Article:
Each character can level up various stats by engaging in activities that use them. For instance, the more you run, the more your stamina improves, the more you drive, the better your driving gets. These stats have a subtle effect on the game, allowing you greater control of cars or to sprint for longer, and while leveling them up isn't essential, it certainly doesn't hurt, and doing so is natural enough that you never have to worry about it. Michael, Trevor, and Franklin also get one unique special skill each, activated by pressing in both analog sticks. Michael can slow down the world during combat, Franklin can do the same for vehicles, and Trevor can boost his damage and defense after getting really angry. Again, these skills are far from essential and make no major impact, but their inclusion is not unwelcome.
With its hours upon hours upon hours of content, GTA V provides some incredible new story missions full of explosive setpieces and increasingly frantic scenarios. Each character has a unique series of missions, some of which cross over with other characters, and bring with them a unique flavor. Franklin finds himself embroiled in assassination plots and carjacking objectives, Michael's missions see him juggling his family life and his criminal dealings, while Trevor's experiences all end with equal amounts of carnage and chaos. A lot of classic gameplay, from surreptitiously tailing enemies to sniping key targets, are represented during the course of the campaign, with a few new twists thrown in.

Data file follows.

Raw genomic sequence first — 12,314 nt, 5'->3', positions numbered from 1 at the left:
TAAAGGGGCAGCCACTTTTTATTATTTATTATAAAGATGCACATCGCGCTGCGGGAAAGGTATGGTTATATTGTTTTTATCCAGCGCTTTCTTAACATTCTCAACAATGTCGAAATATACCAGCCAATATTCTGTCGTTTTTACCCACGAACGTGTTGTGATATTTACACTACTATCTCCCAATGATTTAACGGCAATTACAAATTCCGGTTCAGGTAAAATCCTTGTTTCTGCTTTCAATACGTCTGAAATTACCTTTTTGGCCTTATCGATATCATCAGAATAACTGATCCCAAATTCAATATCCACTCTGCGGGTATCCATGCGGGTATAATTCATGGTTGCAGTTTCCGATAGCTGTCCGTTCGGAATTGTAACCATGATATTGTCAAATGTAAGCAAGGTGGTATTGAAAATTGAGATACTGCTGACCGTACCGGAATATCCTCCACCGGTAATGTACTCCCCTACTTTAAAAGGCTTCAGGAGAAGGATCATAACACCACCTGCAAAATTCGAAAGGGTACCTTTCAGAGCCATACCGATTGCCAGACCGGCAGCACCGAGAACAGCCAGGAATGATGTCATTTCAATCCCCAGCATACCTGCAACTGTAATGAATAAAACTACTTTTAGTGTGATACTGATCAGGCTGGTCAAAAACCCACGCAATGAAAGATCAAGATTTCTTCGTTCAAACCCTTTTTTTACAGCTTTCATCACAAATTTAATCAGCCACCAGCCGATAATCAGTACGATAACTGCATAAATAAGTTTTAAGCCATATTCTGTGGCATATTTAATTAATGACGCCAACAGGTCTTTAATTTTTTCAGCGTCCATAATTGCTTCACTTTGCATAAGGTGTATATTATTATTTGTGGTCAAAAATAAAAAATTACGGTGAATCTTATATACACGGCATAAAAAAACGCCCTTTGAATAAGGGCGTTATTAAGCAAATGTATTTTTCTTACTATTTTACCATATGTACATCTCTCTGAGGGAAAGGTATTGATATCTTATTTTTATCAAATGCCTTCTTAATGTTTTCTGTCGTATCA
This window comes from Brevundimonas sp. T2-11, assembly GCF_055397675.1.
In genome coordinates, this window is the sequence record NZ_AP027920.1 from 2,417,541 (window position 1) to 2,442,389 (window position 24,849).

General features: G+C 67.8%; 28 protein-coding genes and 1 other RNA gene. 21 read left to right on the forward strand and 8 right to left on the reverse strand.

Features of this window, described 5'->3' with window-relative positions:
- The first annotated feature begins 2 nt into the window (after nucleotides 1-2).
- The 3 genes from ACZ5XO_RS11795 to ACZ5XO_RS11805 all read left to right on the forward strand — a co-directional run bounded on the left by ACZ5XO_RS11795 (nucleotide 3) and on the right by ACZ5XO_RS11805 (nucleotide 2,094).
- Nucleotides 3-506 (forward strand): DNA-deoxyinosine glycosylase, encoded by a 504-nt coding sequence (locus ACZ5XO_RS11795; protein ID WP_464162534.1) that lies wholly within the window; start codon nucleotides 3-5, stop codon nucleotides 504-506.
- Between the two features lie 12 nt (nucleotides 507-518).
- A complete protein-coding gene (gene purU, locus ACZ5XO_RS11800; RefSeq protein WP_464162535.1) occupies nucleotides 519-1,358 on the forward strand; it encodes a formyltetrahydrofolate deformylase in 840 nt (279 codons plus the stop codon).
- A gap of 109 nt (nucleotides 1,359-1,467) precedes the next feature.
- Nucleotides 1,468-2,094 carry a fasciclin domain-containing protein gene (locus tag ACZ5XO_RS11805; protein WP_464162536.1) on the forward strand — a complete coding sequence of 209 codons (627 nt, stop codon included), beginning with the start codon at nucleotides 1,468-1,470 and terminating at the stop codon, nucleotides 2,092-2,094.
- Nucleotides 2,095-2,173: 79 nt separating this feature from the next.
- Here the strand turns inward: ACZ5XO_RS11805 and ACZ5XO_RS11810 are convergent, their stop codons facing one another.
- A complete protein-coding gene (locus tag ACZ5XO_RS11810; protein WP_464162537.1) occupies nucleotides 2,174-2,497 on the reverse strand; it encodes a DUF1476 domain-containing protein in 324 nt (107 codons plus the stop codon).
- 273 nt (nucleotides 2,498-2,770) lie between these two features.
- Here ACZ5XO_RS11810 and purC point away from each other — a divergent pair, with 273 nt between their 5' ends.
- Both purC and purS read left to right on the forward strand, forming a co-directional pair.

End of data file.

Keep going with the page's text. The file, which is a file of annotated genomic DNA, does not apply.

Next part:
Missions are graded depending on completion time, and the fulfilling of optional objectives, and each one may be replayed at any time for a better score. If you fail a part of a mission three times, you also get the option to skip at in exchange for a lowered mission grade. While some may lament this "casualization" of the series, I consider it one of the best things to come to GTA. Open world games regularly suffer from "that one mission" syndrome, that one thing that hamstrings and gets in the way, or a mission type that drives them wild. Being able to sidestep that one infuriating helicopter sequence or hated street race is a nice security option -- and nobody's forcing you to take it.